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John Weaver aboard John McCain's campaign plane in February 2000. Photo: Robert Schmidt/AFP via Getty Images)

John Weaver, a veteran Republican operative who co-founded the Lincoln Project, declared in a statement to Axios on Friday that he sent “inappropriate,” sexually charged messages to multiple men.

  • “To the men I made uncomfortable through my messages that I viewed as consensual mutual conversations at the time: I am truly sorry. They were inappropriate and it was because of my failings that this discomfort was brought on you,” Weaver said.
  • “The truth is that I'm gay,” he added. “And that I have a wife and two kids who I love. My inability to reconcile those two truths has led to this agonizing place.”

The context: During the past week, several men have alleged on social media that Weaver sent them unsolicited and sexually suggestive messages, sometimes coupled with offers of employment or political advancement.

  • Last summer, the political strategist and media adviser took a medical leave of absence from the Lincoln Project, a high-dollar anti-Trump super PAC. He told Axios he will not be returning to the group. “The project's defense of the Republic and fight for democracy is vital,” he said.
  • Before the Lincoln Project, Weaver was a top adviser to leading Republicans including John McCain and John Kasich. Amid Donald Trump’s political ascendance, he became one of the most prominent members of the so-called “Never Trump” movement.

While apologetic, Weaver attributed the emergence of the allegations to critics of him and the Lincoln Project.

  • “While I am taking full responsibility for the inappropriate messages and conversations,” Weaver wrote, “I want to state clearly that the other smears being leveled at me ... are categorically false and outrageous.”
  • A spokesman for the Lincoln Project said, "John's statement speaks for itself."

Editor's note: Updates to add link to statement, Weaver's most recent position.

Read John Weaver's statement:

Go deeper

GOP Sen. Ben Sasse to introduce bill offering signing bonuses to new hires

Sen. Ben Sasse. Photo: Samuel Corum/AFP via Getty Images

Sen. Ben Sasse (R-Neb.) plans to introduce legislation granting signing bonuses to new hires, he announced Tuesday.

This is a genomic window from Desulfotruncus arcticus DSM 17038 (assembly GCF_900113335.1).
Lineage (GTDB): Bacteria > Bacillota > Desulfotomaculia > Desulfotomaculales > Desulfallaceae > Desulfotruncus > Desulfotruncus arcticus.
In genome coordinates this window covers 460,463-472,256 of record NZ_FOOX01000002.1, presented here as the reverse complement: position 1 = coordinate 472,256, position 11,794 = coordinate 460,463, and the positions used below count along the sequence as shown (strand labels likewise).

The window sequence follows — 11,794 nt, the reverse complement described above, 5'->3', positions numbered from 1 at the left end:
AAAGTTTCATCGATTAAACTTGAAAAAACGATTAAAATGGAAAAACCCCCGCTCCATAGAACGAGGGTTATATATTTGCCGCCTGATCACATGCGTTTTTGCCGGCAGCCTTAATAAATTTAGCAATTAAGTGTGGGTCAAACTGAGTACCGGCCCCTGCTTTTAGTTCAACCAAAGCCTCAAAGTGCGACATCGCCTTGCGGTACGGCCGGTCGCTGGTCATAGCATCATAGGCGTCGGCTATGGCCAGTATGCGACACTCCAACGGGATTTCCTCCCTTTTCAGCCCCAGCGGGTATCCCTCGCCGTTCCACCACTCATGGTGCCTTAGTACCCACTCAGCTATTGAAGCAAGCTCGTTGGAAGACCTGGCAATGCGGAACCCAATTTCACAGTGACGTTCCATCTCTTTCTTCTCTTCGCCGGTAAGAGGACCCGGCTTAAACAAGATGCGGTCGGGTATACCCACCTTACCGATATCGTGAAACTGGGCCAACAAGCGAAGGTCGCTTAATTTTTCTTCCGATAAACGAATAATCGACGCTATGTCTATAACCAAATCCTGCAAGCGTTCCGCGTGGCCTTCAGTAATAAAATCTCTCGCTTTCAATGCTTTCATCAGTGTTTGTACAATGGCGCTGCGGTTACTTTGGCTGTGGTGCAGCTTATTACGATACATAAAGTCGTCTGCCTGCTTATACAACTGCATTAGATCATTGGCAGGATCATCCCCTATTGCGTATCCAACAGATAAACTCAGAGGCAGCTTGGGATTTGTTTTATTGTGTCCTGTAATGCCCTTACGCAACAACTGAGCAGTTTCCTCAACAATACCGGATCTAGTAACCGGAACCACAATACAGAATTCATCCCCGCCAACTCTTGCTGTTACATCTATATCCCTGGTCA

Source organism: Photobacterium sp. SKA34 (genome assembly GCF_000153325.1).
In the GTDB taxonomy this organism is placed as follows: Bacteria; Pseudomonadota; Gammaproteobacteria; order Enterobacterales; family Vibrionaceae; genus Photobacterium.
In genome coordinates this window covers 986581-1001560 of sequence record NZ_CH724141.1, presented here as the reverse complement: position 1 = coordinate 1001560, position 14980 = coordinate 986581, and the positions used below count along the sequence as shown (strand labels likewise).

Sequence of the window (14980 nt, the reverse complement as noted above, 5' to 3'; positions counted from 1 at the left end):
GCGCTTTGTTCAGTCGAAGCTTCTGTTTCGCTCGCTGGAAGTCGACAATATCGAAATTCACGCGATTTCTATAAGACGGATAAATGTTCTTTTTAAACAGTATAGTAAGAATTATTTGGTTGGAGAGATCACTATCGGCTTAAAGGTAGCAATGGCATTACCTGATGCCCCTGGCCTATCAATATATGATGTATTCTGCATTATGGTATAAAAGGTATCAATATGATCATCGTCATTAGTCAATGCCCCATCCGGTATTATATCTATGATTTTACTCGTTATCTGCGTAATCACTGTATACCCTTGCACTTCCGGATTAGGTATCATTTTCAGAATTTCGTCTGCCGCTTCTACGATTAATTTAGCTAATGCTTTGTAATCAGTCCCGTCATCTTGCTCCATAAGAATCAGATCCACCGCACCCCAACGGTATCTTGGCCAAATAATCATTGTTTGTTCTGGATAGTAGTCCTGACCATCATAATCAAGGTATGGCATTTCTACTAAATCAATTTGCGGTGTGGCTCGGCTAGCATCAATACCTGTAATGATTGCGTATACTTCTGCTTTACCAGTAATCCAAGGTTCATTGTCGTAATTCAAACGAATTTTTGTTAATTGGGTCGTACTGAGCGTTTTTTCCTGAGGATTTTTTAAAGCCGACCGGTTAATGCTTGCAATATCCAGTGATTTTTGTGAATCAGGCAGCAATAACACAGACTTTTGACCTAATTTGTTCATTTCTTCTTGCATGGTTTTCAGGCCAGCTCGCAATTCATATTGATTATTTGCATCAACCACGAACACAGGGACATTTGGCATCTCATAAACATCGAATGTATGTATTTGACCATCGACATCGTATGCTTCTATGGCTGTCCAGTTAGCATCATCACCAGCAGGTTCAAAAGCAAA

Why it matters: The bonuses would replace expanded unemployment benefits and are aimed at boosting employment. Sasse called numbers in the latest jobs report "crummy."

Prosecutor to seek hate crime charges, death penalty in Atlanta shootings

In Hopkinton, Mass., the Rally & Run To Stop Asian Hate is held to show solidarity in the wake of deadly Atlanta shootings and to mourn the loss of eight lives including six Asian women. Photo: Jonathan Wiggs/The Boston Globe via Getty Images

Prosecutors unveiled murder charges against the white man accused of shooting and killing eight people, six of whom were Asian women, at Atlanta-area spas,.AP reports.

Driving the news: A prosecutor filed notice that she plans to seek hate crime charges and the death penalty in the case.

3 hours ago - Health

Study: Over 99% of hospitalized COVID-19 patients were not vaccinated

Photo: Joe Raedle/Getty Images

The Cleveland Clinic on Tuesday released a study showing that 99.75% of patients hospitalized with COVID-19 between Jan. 1 and April 13 were not fully vaccinated, according to data provided to Axios.

Why it matters: Real-world evidence continues to show coronavirus vaccines are effective at keeping people from dying and out of hospitals. The Pfizer-BioNTech and Moderna vaccines have been found to be 95% and 94% effective, respectively, at preventing symptomatic infections.